Thursday, November 14, 2019

Cycling Shorts: Modern Vs. Retro

I was recently enjoying a short video on YouTube from Cycling Weekly - Modern vs. Retro, in which a young rider gets his first experience with a vintage bike and does a full back-to-back comparison between that and a bike that represents the current "state of the art." A few years ago I wrote about a similar video from Global Cycling Network. Have you ever seen one of those videos where parents give their kids a bit of old technology, like a Sony Walkman cassette player (something every kid in the '80s wanted or coveted) and then watch in amusement while their post-millenial kids try to figure the thing out? I find these things pretty entertaining in the same way, and any retrogrouch will find a lot of "These kids today" moments in this one. I can't help but alternatingly grin and grimace as young riders raised on clipless pedals and STI shifters find themselves flummoxed by toe straps and downtube shifters.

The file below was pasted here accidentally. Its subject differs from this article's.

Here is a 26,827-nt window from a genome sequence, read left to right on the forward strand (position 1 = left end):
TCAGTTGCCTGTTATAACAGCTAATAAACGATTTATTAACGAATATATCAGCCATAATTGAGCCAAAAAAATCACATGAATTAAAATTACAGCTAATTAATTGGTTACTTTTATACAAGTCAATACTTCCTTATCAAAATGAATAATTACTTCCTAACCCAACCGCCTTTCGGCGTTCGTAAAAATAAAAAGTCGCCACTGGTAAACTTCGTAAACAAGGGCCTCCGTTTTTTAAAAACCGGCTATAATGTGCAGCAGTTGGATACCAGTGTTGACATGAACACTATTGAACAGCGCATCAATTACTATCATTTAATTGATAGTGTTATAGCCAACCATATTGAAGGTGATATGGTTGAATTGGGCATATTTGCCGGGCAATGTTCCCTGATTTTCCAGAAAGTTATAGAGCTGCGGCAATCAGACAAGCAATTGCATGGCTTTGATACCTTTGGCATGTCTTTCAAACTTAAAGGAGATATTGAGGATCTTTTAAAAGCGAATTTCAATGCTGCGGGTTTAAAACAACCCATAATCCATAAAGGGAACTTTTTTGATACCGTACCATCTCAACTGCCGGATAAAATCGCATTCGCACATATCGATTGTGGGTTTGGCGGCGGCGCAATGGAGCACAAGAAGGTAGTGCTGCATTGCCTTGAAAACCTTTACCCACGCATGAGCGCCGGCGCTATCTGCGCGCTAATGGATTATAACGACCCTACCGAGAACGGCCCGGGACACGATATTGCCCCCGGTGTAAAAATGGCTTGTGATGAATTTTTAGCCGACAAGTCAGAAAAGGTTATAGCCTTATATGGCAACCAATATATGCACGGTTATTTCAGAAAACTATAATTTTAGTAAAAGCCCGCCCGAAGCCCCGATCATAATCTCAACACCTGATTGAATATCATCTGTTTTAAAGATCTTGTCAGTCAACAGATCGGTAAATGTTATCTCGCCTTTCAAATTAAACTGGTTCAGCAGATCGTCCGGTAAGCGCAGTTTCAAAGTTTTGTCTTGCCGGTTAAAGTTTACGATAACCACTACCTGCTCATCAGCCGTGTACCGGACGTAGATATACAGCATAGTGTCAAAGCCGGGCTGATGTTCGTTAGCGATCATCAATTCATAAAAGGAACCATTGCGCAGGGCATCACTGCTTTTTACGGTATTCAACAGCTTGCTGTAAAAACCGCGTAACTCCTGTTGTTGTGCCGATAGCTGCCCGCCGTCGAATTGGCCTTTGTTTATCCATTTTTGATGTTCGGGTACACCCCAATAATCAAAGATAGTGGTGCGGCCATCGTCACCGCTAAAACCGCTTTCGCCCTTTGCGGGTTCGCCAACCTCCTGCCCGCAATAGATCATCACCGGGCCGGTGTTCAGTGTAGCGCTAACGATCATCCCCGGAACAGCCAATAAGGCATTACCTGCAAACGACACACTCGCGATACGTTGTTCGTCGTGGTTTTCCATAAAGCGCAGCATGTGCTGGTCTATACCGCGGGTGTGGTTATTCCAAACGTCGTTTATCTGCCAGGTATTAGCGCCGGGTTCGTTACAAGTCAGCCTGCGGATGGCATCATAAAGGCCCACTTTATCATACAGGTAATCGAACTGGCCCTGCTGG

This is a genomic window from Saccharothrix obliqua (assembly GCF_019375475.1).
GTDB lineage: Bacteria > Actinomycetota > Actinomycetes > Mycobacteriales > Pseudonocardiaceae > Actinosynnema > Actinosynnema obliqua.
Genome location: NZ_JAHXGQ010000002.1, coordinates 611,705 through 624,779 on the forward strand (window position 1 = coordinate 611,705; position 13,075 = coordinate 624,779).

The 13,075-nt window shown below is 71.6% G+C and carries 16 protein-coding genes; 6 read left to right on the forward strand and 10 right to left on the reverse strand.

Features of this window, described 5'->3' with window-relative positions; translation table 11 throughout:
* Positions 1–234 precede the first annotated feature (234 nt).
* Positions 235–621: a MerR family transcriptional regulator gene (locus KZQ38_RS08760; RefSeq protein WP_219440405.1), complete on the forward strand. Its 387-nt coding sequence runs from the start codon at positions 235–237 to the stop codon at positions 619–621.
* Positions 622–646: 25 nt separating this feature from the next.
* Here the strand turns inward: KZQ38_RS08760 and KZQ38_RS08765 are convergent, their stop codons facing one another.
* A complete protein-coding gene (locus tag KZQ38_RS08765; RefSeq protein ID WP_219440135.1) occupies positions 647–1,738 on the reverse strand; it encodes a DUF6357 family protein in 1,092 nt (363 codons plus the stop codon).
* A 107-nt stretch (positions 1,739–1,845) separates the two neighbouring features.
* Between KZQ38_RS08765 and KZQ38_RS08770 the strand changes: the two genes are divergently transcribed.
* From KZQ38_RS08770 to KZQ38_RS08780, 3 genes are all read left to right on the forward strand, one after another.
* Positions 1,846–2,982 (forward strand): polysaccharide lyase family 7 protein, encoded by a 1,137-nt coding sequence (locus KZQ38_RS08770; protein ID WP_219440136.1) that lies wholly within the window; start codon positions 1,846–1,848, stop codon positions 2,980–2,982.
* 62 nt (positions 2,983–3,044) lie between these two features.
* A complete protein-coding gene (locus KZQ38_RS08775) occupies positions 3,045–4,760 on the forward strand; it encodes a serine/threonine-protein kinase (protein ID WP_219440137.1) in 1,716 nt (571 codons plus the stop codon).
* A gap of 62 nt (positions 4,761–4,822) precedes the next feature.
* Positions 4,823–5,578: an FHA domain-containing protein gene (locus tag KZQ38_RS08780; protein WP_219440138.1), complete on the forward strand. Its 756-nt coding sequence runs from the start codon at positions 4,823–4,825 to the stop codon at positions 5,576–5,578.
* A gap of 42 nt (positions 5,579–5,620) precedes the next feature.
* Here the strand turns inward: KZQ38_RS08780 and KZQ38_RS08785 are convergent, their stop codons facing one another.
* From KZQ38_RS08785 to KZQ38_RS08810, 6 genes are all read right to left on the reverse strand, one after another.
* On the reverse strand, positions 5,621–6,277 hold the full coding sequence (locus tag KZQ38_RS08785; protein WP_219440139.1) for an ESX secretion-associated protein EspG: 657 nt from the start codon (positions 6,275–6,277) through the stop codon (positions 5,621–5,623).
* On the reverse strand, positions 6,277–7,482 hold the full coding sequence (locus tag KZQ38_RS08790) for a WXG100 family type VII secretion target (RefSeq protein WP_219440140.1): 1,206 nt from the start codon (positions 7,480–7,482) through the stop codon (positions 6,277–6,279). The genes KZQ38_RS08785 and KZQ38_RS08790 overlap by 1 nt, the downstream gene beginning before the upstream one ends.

In this 17-minute video, Cycling Weekly contributor Oliver Bridgewood, whom I'm guessing is still a few years shy of his 30th birthday, rides a couple of circuits in Britain's lovely Peak District - first on a thoroughly modern Cervélo R5 with wireless electronic shifting and hydraulic disc brakes, then rides the same route with a mid-'80s steel-framed beauty from George Longstaff with a suitable mix of L'Eroica-ready components. Bridgewood readily admits that he's never ridden a vintage bike like the Longstaff before, and his inexperience shows throughout the video - so it seems unfair to be overly critical when he misstates various aspects of the vintage bike. And besides, it's all just in good fun.